Anne-Marie Aigner, founder of Food Truck Festivals of America, said for aspiring restaurant owners, food trucks are an affordable entry point into the business. It can take around $50,000 to start a food truck, compared to a restaurant which can be around $200,000, she said.
“The popularity of today’s food truck has to do with the menu, number one. Number two, convenience: you don’t need a reservation, no tipping. And I believe it’s become a sort of trendy and social experience,” Aigner said.
Belinda Rosales, co-owner of Mama Bee’s Cuisine and Catering, said she always loved cooking, which led her to dream of opening up a diner. However, it was not financially feasible.
After realizing there was a rise in popularity for food trucks, she said, they decided to start their own, found a truck, picked the name and the business began in 2011.
“It’s easier to start a food truck than it is to start a brick-and-mortar,” Rosales said.
However, after six months in business the food truck closed due to a lack of interest and experience, Rosales said. In 2014 they decided to try again, and it has been a success thus far.
Food trucks operate similar to a restaurant, she said. To ensure cleanliness, the trucks have to be annually evaluated by the health department and are also subject to random evaluations, she said.
Owning a food truck is still cheaper, Rosales said, because there is low overhead cost, less money for electricity and no property tax.
But she still hopes in time she can build up enough revenue to start her own brick-and-mortar, she said.
“To let the city of Albuquerque know there is a love for food trucks in Albuquerque. And I believe we just need to become a little bit more metropolitan because all these other big cities and stuff they cater to the food truck industry; they build them sites and commissaries,” Rosales said.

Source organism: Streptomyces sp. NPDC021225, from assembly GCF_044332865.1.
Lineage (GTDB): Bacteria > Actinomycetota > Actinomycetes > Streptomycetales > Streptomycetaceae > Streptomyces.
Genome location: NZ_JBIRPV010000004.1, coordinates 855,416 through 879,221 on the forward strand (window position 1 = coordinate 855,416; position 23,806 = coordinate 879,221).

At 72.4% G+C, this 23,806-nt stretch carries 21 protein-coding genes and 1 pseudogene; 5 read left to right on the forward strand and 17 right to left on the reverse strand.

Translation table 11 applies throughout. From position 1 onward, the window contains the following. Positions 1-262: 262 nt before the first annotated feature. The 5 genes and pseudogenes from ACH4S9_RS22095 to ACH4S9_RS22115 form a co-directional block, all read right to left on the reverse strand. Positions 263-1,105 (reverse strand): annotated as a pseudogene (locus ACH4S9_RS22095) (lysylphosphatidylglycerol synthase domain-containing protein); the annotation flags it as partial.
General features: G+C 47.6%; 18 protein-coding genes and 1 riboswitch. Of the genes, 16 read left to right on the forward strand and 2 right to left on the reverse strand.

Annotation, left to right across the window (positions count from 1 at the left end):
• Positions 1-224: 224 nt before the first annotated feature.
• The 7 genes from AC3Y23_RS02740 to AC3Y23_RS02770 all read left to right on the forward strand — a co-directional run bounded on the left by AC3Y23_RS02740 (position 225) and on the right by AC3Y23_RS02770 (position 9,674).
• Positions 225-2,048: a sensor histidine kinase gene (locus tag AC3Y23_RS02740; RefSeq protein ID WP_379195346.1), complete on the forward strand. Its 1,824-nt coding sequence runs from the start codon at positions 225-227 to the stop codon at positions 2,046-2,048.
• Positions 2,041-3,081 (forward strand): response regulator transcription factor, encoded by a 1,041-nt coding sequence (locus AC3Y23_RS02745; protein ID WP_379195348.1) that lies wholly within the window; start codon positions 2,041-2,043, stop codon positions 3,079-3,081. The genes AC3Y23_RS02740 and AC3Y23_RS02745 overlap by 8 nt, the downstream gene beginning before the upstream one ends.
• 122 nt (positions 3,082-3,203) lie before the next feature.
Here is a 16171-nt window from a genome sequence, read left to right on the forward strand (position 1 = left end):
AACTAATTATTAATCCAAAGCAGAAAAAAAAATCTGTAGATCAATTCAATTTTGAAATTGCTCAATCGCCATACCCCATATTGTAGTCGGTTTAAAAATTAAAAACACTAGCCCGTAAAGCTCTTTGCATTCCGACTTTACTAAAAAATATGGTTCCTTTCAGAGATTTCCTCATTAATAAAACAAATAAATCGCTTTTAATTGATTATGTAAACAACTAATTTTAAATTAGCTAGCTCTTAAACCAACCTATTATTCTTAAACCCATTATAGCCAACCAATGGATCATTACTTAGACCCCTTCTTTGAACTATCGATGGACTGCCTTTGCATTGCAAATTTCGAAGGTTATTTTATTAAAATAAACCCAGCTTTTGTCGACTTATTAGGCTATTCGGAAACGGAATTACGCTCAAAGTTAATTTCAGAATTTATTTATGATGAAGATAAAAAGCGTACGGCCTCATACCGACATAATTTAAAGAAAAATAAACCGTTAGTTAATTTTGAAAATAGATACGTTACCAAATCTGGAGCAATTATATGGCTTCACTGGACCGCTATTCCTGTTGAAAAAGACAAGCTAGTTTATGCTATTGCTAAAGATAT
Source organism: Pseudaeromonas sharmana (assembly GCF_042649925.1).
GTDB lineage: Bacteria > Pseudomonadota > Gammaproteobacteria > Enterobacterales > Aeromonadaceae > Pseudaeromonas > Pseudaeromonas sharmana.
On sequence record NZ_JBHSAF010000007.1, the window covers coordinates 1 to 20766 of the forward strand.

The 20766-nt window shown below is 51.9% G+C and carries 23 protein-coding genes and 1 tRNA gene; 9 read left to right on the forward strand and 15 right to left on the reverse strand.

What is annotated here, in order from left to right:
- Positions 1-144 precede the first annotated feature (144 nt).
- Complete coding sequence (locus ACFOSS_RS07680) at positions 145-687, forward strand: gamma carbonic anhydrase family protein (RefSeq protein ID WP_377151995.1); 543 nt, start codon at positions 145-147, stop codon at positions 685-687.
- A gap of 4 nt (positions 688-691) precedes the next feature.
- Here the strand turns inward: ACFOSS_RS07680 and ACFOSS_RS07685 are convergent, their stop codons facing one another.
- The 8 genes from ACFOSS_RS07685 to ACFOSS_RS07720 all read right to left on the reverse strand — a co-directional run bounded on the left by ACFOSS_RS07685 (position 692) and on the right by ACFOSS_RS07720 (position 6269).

Like Rosales, Louis Mentillo, co-owner of Adoughbe Pizza, said he always wanted to open a restaurant but did not have the capital to fund the business.
When the food truck boom happened, he said, he got some investors to support him and Adoughbe Pizza started in 2014.
“It seemed obvious to me as far as being your own boss, making your own hours, the freedom to work where and who you want to work with,” Mentillo said.
Mentillo said he caters for special events such as weddings but most often he is vending at local breweries in Albuquerque and Rio Rancho.
“There is just a lot of understanding, I think, between craft beer and good food. It is very much the cheap man’s wine,” Mentillo said.
Adoughbe Pizza, Mama Bee’s Cuisine and Catering and more than 20 other food trucks will be at the first Great New Mexico Food Truck and Craft Beer Festival.
The event is hosted by Food Truck Festivals of America and will be held Saturday at the Anderson Abruzzo International Balloon Museum field.
Lynda Hubley, operations and event manager for the balloon museum, said the main goal of the festival is to focus on the food trucks, but it will also have face painting for children and music.
The festival also helps draw attention to the balloon museum by attracting a different crowd that might not normally come to the museum, she said.
“I think Albuquerque really supports local entrepreneurs. And there’s a lot of resources in place, I think, that helps small business get started and food trucks play right into that,” Hubley said.
Lauren Marvin is a culture editor for the Daily Lobo. She can be reached at firstname.lastname@example.org or on Twitter @LaurenMarvin.